Why is My Laptop Battery Draining So Fast? 8 Fixes

If you own an old laptop, chances are your laptop’s battery doesn’t serve as it used to. Did you ever think about why is my laptop battery draining so fast? Here are the 8 reasons and solutions.

Needless to say, a laptop’s primary purpose is its mobility. But if your laptop isn’t providing enough power backup and you need to charge it every now and then, that becomes a real issue.

If you’re wondering why your laptop’s battery drains so fast and how you can fix it, then you’ve come to the perfect place.

In this article, we deep dive into the causes and fixes of your laptop battery draining fast. We also cover some nitty-gritty details about laptop batteries so that you get to know about your battery’s health.

Laptop Battery Draining Fast

For demonstration purposes, we’ll be using a Windows 11 laptop. If you’re using macOS, Linux, or any other Operating System, you can still pick up some great info to improve your laptop’s battery life.

Enough talking.

Let’s increase your laptop’s battery conservation!

How Long Do Laptop Batteries Go In One Charge?

This depends on how old your battery is, your battery’s capacity, and your activities, among other factors.

Considering everything is positive, you should get 4-6 hours of backup in one charge. 3-4 hours for moderate use is good. You can think your battery is starting to wear out any less than that.

How Long Do Laptop Batteries Last?

Again, this depends on many factors. Generally speaking, 2-4 years or 500-100 charge cycles (more on this later) is a good period.

7 Reasons Why is My Laptop Battery Draining So Fast and How To Fix Them

Let’s have a look at the real causes behind this problem. Once you can identify what’s causing your battery to drain so fast, you can take proper measures to fix them.

This ensures you take the exact steps you take to improve your laptop’s battery life without any guesswork.

1) Your Battery is Old or Damaged

Batteries, depending on many factors, have a lifespan. After a certain time has passed, laptop batteries decrease their backup time.

For example, if your laptop took 5 hours to reach 0% charge from 100% when you first bought it, as time passes, this time will reduce. Depending on how old your battery is you may even get as little as 30- 60 minutes of backup from your battery.

Again, this depends on many criteria like

  • How much do you use your laptop?
  • How often do you charge your laptop?
  • Your battery type and laptop materials.

It also depends on the brand of your laptop. HP, for example, says their batteries usually last for 2 to 4 years or 1000 charges.


If your laptop’s battery has become old or damaged, try to replace your battery.

If you know how to replace the battery yourself, then go for it. However, if you’re a beginner regarding a laptop’s internal hardware, it’s best to call a technician or take your laptop to a nearby repair shop. Otherwise, you could end up harming your laptop(and yourself).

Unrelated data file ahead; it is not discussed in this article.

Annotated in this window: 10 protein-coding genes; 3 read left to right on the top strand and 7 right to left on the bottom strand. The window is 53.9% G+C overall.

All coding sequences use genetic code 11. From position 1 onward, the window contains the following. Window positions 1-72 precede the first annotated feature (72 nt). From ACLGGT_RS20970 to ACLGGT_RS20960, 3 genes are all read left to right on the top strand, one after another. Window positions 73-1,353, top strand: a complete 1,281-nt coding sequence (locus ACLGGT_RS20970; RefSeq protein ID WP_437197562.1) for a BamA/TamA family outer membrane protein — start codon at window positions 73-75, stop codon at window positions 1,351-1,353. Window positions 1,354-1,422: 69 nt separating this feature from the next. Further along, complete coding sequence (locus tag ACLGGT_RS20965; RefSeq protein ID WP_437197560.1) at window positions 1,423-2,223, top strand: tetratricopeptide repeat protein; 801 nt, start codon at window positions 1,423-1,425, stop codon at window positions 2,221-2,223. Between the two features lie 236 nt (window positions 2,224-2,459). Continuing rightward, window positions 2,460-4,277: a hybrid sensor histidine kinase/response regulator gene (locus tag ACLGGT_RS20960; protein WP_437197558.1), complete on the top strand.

2) Wrong Battery/Power Options

Have you checked your battery and/or power settings? You can control how much battery your laptop consumes depending on which mode your laptop is operating on.

Usually, there are three power modes on your laptop.

  • Performance mode
  • Balanced mode
  • Battery/Power Saving mode

When you are using your laptop in high-performance mode, your laptop will drain the most battery.

In balanced mode, the laptop will consume battery moderately, balancing saving the battery and enhancing performance.

In the Battery/Power Saving mode, your laptop will save the most battery it possibly can while sacrificing performance.


If you’re running your laptop in either Performance or Balanced mode, consider changing it to Battery Saving mode.

To do so, go to SettingsPower & Battery. From the Power mode option, choose Best power efficiency.

Change Battery Power Efficency

On Windows 10, just click on the battery icon you see on the taskbar and adjust the slider. Bring it to the left on the Best battery life mode for saving the most battery.

Windows 10 Battery Power Management

3) Screen Brightness

Your display’s brightness settings drain a lot more battery than you think. It may consume the most power out of all battery consumers currently on your laptop.

Surprised? You can check it out yourself from the SettingsPower & BatteryBattery usage menu.

My Laptop Battery Draining So Fast

Chances are that you’ll see the display taking the most battery out of your sessions than other utilities.


The most common fix is to reduce your screen’s brightness and keep it to an optimum level. This way, you’re saving a good chunk of your battery power without putting your eyes into much pain.

You can adjust the screen’s brightness from SettingsDisplayBrightness & Color. Adjust the slider to change your brightness.

You can also opt for the dark mode to save some battery life. Some studies show that dark mode may save your battery life.

To enable Dark Mode in Windows 11, right-click on your screen and go to Personalize. Go to Colors. From the Choose your mode menu, pick Dark.

Change Theme To Save Battery

4) Keyboard and Mouse (Back)light

Besides your screen’s brightness, using a backlit keyboard with lights always turned on will consume your battery much faster than if you turned the lights off.

The same goes for using a fancy rainbow litten mouse that changes color every second.

The extra lights that are lit on your keyboard and mouse require extra power, resulting in the fast battery draining.


For the gamers and fancy keyboard/mouse lovers out there, try turning off the lights of your keyboard. This will save you battery so you can continue your favourite activity for longer.

5) Too Many Resource-hungry Programs/Processes Running(in the background)

This is a problem that gamers and content creators fall into.

Gamers regularly install and run games on their laptops that quickly eat up their battery power. High-end games probably consume more power than any other apps on your laptop.